Drug trafficking, once viewed
largely as a social and criminal problem, has transformed in recent years into
a major threat to the health and security of people and regions. The $61
billion annual market for Afghan opiates is funding insurgency, international
terrorism and wider destabilization. In West Africa, the $85 billion global cocaine
trade is exacerbating addiction and money-laundering while fueling political
instability and threats to security. Every $1 billion of pure cocaine
trafficked through West Africa earns more than ten times as much when sold on
the streets in Europe.
the threat is so urgent, I recently established a Task Force to develop a UN
system-wide strategy to coordinate and strengthen our responses to illicit
drugs and organized crime by building them into all UN peacekeeping,
peacebuilding, security, development and disarmament activities. In this way,
the United Nations can integrate the fight against drug trafficking and other
forms of organized crime into the global security and development agenda.
year’s International Day against Drug Abuse and Illicit Trafficking is an
opportunity to highlight the importance of addressing these twin threats
through the rule of law and the provision of health services. Our commemoration
coincides with the 50th anniversary of the 1961 Single Convention on Narcotic
This Convention and the other major international drug
control treaties do more than help us in the fight against drug trafficking; they
protect vulnerable people through a wide range of activities to which States parties
commit themselves, including education and prevention, treatment of drug
dependence, care and rehabilitation for drug users, and social support.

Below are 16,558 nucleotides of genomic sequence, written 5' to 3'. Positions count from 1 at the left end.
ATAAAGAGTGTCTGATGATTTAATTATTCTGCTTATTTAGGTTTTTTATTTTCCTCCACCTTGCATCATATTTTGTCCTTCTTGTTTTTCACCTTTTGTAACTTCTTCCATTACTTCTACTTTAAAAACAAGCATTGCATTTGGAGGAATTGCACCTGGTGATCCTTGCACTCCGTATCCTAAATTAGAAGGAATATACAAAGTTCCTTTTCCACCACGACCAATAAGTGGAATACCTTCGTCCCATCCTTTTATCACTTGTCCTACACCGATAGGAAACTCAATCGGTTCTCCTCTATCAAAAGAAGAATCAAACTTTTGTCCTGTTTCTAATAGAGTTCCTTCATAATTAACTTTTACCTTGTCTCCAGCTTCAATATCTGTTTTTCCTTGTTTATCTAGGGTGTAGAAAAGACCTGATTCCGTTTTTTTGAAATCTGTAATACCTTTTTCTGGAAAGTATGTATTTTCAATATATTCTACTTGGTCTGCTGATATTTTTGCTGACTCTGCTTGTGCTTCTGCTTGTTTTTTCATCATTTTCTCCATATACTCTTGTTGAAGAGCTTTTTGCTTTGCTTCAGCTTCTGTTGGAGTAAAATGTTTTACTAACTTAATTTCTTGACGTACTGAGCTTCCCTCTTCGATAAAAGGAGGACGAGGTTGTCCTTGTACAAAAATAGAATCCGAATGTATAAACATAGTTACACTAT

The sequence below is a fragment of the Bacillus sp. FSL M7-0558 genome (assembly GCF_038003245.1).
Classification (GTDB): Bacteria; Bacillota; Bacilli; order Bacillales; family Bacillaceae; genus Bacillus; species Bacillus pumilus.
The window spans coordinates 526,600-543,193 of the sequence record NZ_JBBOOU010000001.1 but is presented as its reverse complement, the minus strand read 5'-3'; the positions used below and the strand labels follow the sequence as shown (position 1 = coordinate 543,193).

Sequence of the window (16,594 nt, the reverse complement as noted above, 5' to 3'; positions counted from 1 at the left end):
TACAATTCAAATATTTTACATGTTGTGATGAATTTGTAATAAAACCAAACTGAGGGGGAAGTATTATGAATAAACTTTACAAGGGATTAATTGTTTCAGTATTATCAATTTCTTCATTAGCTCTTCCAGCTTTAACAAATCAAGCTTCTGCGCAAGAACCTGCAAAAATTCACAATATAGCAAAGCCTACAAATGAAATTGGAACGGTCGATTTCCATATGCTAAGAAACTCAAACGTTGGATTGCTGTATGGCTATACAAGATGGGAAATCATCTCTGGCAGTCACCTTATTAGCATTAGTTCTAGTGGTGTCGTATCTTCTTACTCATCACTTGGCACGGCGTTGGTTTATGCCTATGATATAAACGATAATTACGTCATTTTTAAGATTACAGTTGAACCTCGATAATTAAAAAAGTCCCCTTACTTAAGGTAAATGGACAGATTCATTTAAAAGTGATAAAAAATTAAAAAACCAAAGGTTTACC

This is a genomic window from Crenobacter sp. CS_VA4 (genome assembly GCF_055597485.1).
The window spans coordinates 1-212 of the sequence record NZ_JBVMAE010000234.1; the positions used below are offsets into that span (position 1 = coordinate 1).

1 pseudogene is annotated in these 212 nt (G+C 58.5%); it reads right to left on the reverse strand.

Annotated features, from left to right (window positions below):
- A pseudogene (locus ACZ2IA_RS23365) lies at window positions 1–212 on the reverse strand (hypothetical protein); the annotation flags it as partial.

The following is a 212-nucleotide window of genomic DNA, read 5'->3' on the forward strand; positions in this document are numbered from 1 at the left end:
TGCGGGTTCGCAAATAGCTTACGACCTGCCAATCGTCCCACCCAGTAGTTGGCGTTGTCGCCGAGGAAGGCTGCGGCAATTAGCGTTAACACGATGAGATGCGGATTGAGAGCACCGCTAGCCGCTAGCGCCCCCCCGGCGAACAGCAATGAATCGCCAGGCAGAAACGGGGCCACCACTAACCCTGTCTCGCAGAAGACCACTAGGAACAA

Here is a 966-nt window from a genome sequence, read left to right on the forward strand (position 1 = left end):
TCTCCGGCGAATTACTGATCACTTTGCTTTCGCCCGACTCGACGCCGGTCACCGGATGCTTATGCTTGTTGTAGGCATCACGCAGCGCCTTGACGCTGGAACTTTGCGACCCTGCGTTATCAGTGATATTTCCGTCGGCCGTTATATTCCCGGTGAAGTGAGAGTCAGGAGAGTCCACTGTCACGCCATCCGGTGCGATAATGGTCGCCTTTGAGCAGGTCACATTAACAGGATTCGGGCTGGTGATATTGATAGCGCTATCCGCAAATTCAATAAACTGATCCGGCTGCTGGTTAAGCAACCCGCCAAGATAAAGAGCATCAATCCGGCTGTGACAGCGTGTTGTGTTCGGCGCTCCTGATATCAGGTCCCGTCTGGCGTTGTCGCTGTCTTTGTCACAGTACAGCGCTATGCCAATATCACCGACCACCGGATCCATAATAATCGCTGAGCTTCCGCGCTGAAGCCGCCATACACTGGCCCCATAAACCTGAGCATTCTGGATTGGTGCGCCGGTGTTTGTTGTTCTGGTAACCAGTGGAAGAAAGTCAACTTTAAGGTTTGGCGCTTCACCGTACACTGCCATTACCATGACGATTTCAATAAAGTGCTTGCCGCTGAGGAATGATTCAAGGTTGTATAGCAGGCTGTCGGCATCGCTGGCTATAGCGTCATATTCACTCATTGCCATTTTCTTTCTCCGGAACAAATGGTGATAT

These measures are critical, because drug use, at its
core, is a health issue. Drug dependence is a disease, not a crime. The real
criminals are the drug traffickers.
But the supply side is only half of the equation. Unless
we reduce demand for illicit drugs, we can never fully tackle cultivation,
production or trafficking.
Governments have a responsibility to counteract both drug
trafficking and drug abuse, but communities can also make a major contribution.
Families, schools, civil society and religious organizations can do their part
to rid their communities of drugs. Businesses can help provide legitimate
livelihoods. The media can raise awareness about the dangers of narcotics.
We can succeed if we reinforce our commitment to the
basic principles of health and human rights, shared responsibilty, a balanced
approach to reducing supply and demand, and universal access to prevention,
treatment and support. This will foster communities free of drug-related crime
and violence, individuals free of drug dependence who can contribute to our common
future, and a safer world for all.